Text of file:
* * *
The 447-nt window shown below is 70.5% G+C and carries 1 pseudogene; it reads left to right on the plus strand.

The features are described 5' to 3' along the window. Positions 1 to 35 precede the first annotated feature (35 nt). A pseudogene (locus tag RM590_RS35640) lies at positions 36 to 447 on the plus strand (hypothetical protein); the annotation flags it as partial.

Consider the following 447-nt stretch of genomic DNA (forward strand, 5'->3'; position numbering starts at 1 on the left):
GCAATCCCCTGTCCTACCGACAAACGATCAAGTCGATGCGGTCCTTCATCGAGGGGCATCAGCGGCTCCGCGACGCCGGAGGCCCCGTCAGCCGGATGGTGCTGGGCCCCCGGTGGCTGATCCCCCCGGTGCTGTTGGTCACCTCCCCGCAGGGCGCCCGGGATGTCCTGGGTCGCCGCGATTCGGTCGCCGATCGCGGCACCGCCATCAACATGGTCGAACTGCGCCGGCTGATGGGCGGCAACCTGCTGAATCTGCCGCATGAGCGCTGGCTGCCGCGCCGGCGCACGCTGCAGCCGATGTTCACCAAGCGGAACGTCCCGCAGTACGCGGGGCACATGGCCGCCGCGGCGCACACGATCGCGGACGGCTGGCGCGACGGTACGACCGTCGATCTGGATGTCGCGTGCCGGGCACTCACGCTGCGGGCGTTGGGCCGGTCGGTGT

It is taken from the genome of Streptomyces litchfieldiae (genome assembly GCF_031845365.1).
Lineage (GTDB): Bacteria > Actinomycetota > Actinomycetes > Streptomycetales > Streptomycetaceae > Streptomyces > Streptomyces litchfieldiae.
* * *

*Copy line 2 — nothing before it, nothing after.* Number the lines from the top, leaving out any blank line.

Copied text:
The features are described 5' to 3' along the window. Positions 1 to 35 precede the first annotated feature (35 nt). A pseudogene (locus tag RM590_RS35640) lies at positions 36 to 447 on the plus strand (hypothetical protein); the annotation flags it as partial.